Labor Day isn't really a big holiday to me. In fact, I am somewhat confused by the “Labor” designation. It seems odd to celebrate a day called “Labor” Day with a day off from work. So, a little out of protest and little out of simply the fact that I own my own business and don't make money if I don't work, I usually try to make a point of spending most of “Labor” Day in the office. It is just my way of celebrating “Labor” Day.

Besides being the “unofficial” end of summer and a misnomer for those of us who work for a living, Labor Day brings another challenge. Monday holidays mean Ivan accelerate the deadlines for the coming week's paper. So, I need to start a little early to find a column topic.

Lucky for me, the editorial board of the St. Louis Post Dispatch came to the rescue. (What would I do without them and the editorial board of the Kansas City Star?) They recently ran an editorial entitled “GOP's moment of truth on ObamaCare has arrived, in Wentzville of all places.” The basic premise was that certain businesses located in Missouri were getting money as a result of ObamaCare. For example, one of the three ObamaCare call centers is being located in Wentzville. This call center is projected to add 600 new jobs. Similarly, FleishmanHillard, a public relations firm located in downtown St. Louis, is set to receive a $35 million contract to promote the health exchanges created in Illinois. The “geniuses” at the editorial board assert that “ObamaCare is producing real benefits . . . offering tangible hope to people wanting a taste of economic recovery . . . .”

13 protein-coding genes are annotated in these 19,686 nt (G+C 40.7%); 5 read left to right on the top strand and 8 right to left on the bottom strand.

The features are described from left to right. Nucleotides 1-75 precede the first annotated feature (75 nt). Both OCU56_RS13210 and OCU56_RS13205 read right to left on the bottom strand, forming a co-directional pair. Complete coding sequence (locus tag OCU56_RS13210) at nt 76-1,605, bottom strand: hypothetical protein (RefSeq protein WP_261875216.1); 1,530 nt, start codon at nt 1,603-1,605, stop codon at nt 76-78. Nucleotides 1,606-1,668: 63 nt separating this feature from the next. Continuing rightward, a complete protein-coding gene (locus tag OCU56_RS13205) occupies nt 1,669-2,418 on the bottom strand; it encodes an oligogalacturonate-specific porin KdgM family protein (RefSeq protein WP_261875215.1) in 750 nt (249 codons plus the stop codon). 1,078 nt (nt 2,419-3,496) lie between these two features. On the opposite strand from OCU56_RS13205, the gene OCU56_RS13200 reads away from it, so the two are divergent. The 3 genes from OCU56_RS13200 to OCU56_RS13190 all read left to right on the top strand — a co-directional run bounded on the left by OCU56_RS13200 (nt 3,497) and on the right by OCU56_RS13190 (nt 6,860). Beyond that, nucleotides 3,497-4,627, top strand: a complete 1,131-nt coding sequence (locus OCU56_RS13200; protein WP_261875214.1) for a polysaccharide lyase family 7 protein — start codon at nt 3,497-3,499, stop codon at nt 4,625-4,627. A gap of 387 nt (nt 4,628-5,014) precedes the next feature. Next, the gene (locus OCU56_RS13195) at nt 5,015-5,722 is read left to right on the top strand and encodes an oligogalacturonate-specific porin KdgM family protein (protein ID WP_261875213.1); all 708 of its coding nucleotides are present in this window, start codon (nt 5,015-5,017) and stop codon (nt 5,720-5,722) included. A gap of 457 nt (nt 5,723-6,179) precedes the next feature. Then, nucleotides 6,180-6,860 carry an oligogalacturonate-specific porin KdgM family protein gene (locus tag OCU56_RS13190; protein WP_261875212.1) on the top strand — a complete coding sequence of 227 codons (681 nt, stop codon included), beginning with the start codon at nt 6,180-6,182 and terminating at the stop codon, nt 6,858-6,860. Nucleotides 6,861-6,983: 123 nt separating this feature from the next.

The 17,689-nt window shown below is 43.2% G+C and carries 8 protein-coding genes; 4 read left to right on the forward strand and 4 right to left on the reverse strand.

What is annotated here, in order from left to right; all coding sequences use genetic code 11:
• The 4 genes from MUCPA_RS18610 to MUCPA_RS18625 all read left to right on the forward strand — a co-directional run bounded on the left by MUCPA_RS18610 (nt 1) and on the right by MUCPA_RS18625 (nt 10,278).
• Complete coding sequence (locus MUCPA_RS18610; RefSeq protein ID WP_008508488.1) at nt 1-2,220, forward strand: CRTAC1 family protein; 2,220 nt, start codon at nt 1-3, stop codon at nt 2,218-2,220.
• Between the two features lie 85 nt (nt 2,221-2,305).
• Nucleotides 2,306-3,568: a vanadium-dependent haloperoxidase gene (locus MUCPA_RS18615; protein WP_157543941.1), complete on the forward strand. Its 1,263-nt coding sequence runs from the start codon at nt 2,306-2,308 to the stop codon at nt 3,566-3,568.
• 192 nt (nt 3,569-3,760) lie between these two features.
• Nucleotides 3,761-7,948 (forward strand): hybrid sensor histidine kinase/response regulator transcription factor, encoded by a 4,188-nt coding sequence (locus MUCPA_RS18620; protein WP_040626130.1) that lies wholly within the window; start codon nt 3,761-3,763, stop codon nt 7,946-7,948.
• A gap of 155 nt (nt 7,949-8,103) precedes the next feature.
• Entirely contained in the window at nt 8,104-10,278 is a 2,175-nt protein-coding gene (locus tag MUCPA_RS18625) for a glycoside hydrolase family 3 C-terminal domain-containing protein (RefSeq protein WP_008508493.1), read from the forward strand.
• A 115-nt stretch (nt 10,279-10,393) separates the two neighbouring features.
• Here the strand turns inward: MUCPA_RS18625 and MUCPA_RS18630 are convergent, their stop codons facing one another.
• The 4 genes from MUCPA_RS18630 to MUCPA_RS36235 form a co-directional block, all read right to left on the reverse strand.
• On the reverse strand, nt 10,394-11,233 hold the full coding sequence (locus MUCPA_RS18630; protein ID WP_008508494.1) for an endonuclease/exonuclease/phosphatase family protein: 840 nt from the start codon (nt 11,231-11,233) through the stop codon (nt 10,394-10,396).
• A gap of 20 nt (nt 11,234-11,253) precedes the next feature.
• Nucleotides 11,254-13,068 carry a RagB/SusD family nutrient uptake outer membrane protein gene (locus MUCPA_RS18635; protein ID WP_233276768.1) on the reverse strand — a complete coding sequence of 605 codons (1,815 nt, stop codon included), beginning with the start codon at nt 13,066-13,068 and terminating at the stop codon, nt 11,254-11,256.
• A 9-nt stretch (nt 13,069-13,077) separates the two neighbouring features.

I don't know if these guys drank too much in college (or the night before they wrote their editorial) or if their mothers dropped them on their heads when they were little. Maybe they smoke those “funny little cigarettes” when they write their editorials. Whatever it is, this is just nuts!

A new, big, fat, multi-billion dollar entitlement is somehow justified because there are 600 new call center jobs or a few public relations firm executives who will pocket huge bonuses this year? Are they completely crazy? This is one of three call centers. So, let's say this massive expansion of government creates 1,800 jobs. A multi-billion government program divided by 1,800 jobs is a ridiculous cost per job created.

The editorial board encourages you to pressure the Missouri General Assembly to expand MediCaid because of these 600 new jobs and public relations executives' bonuses. The editorial board has no sense of history or math. Missouri was on a path to go broke from the dramatic expansion of MediCaid during the 12 years of Democrats prior to Matt Blunt. We certainly don't want to start back down that path!

I hope you enjoyed your Labor Day weekend. And, thanks to the St. Louis Post Dispatch's editorial board, I was able to write my column early and “enjoy” my own “Labor” Day weekend billing time at the office.

(James Thomas is a veteran of local Republican politics. Email him at james@jct3law.com)

Posted 9/1/13

The sunrise on Sunday, Sept. 1, will be historic. It will be the first time since the sun first rose on Platte County on Jan. 1, 1839 that every officeholder will be a Republican. (The territory that makes up what we know as Platte County was not part of Missouri when Missouri became a state.)